Learn how to navigate CARES Act changes in the best way possible.
If you have existing federal student loans, the upcoming expiration of the CARES Act student loan relief could impact your finances in a big way. This overview will help you understand what is happening with the CARES Act, and what steps you can take today to put yourself on the best path possible.
What is the CARES Act?
Standing for Coronavirus Aid, Relief, and Economic Security (CARES), the CARES Act is an economic relief package passed by Congress in March of 2020. It included a wide range of policies designed to help people and businesses that were struggling financially as a result of the Coronavirus pandemic.
How did the CARES Act impact student loans?
While the CARES Act included a handful of policies that affected student loans, the most significant was a portion of the law that allowed student loan borrowers to temporarily pause payments on federally held student loans without penalty. It also temporarily reduced interest rates on all federally-owned student loans to 0%. This means millions of borrowers have been able to postpone student loan payments since March 2020 without added interest, financial penalties, or a negative credit impact. This was designed to help borrowers who were struggling financially during the pandemic.
What’s changing with the CARES Act now?
Federally-held student loans have a suspension of payments and a temporary interest rate of 0% until the U.S. Department of Education is permitted to implement the debt relief program or the litigation is resolved. Payments will restart 60 days later. If the debt relief program has not been implemented and the litigation has not been resolved by June 30, 2023 – payments will resume 60 days after that. We will notify borrowers before payments restart. If you refinance these loans, you will no longer qualify for this relief or other federally-held loan benefits. Carefully consider your options before refinancing federally-held loans.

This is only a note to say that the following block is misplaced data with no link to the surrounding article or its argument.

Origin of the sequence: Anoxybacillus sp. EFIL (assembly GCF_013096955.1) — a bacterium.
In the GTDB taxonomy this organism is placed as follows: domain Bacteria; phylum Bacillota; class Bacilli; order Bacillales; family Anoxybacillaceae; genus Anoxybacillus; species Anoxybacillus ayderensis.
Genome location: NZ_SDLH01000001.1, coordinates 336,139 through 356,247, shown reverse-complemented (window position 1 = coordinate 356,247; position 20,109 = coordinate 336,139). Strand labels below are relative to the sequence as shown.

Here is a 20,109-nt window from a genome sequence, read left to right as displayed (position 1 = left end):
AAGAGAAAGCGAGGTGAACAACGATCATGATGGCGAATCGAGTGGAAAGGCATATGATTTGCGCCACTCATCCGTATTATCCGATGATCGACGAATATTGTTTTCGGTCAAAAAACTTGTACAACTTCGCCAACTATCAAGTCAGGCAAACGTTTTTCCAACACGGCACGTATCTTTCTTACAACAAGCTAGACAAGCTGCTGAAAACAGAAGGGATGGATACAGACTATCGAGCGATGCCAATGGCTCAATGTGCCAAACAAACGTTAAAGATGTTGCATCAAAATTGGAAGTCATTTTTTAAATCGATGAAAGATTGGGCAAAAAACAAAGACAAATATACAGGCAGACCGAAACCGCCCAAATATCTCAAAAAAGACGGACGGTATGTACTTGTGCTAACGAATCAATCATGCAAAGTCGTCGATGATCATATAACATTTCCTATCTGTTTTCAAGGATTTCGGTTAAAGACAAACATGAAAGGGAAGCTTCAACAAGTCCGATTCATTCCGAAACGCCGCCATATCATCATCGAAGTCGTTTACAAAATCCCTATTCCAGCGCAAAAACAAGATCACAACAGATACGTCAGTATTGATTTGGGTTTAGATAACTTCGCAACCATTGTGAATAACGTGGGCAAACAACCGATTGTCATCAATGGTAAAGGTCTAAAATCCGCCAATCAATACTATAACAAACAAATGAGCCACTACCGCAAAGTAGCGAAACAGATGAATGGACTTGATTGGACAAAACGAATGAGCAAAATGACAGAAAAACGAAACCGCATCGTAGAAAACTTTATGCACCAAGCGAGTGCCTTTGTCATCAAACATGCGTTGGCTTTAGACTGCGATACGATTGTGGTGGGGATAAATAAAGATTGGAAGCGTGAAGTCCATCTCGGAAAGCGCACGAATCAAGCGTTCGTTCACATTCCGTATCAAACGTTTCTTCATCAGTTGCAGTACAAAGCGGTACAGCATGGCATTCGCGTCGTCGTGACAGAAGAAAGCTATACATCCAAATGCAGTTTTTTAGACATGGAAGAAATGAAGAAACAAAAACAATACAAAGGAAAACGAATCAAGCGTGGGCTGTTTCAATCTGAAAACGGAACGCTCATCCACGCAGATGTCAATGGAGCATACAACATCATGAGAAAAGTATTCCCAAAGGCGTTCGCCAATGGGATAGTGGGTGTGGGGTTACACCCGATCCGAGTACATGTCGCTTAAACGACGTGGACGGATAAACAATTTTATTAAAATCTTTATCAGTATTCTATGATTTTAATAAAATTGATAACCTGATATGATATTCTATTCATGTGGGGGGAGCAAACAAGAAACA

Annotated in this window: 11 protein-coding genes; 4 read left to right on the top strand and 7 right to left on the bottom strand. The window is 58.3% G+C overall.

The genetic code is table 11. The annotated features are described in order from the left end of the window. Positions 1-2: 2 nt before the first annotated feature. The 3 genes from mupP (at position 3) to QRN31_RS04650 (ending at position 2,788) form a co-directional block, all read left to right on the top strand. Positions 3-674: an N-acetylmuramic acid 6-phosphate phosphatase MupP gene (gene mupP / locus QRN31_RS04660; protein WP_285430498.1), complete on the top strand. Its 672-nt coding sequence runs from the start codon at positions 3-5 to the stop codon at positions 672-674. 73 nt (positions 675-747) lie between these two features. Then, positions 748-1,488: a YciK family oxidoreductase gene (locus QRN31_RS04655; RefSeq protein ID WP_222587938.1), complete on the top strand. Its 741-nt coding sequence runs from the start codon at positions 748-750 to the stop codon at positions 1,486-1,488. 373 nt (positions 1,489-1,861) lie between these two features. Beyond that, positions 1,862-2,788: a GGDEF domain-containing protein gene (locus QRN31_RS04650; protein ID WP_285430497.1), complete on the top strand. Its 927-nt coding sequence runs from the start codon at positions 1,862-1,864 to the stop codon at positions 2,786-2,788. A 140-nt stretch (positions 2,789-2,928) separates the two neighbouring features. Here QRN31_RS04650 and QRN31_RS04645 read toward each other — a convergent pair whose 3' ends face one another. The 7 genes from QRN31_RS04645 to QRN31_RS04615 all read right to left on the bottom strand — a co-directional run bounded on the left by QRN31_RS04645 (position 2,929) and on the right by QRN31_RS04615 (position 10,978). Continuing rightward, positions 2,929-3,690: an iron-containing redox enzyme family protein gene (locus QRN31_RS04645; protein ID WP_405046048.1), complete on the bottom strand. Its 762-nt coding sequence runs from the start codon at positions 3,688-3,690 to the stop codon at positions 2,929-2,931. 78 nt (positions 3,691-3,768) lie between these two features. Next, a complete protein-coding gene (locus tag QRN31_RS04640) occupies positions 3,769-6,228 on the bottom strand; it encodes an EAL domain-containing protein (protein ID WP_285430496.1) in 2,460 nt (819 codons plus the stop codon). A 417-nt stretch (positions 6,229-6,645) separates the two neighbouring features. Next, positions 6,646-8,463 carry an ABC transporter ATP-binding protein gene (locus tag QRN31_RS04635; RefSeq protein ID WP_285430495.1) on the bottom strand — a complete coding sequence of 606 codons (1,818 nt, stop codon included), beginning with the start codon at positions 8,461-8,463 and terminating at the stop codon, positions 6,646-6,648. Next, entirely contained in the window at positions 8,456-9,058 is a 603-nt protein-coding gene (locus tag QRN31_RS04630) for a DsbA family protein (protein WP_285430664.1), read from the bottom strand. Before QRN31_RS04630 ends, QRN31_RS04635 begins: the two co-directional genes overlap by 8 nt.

What can I do now to make this change easier?
Most borrowers have two options for how they can make this transition easier.
- If you’re employed (or generally have the financial capacity to make payments) refinancing your student loans before payments restart could be a smart idea. Depending on your current rate, there’s a good chance you could lower your monthly payment significantly and potentially save a lot of money over the life of your loan. This could lead to thousands of dollars of total savings over time.*
- If you’re still unemployed or struggling financially, you may be able to qualify for additional relief in the form of an income-driven repayment plan or temporary relief programs like deferments or forbearances. Learn more about these options from the U.S. Department of Education.
Regardless of your situation, making smart decisions could improve your outlook in a major way. So before the CARES Act student loan relief expires, make a forward-thinking plan for your student loan repayment.
A Note About Student Loan Refinancing
Understand and evaluate the various features and benefits of your current loans, and any potential benefits that may be lost by refinancing federal and private education loans, such as the loss of any remaining grace periods. Learn more about what to take into consideration when refinancing federal student loans with private education loans.
*Your actual savings, if any, may vary based on interest rates, balances, remaining repayment terms and other factors. Refinancing to a longer term may lower your monthly payments, but may also increase the total interest paid over the life of the loan. Refinancing to a shorter term may increase your monthly payments, but may lower the total interest paid over the life of the loan.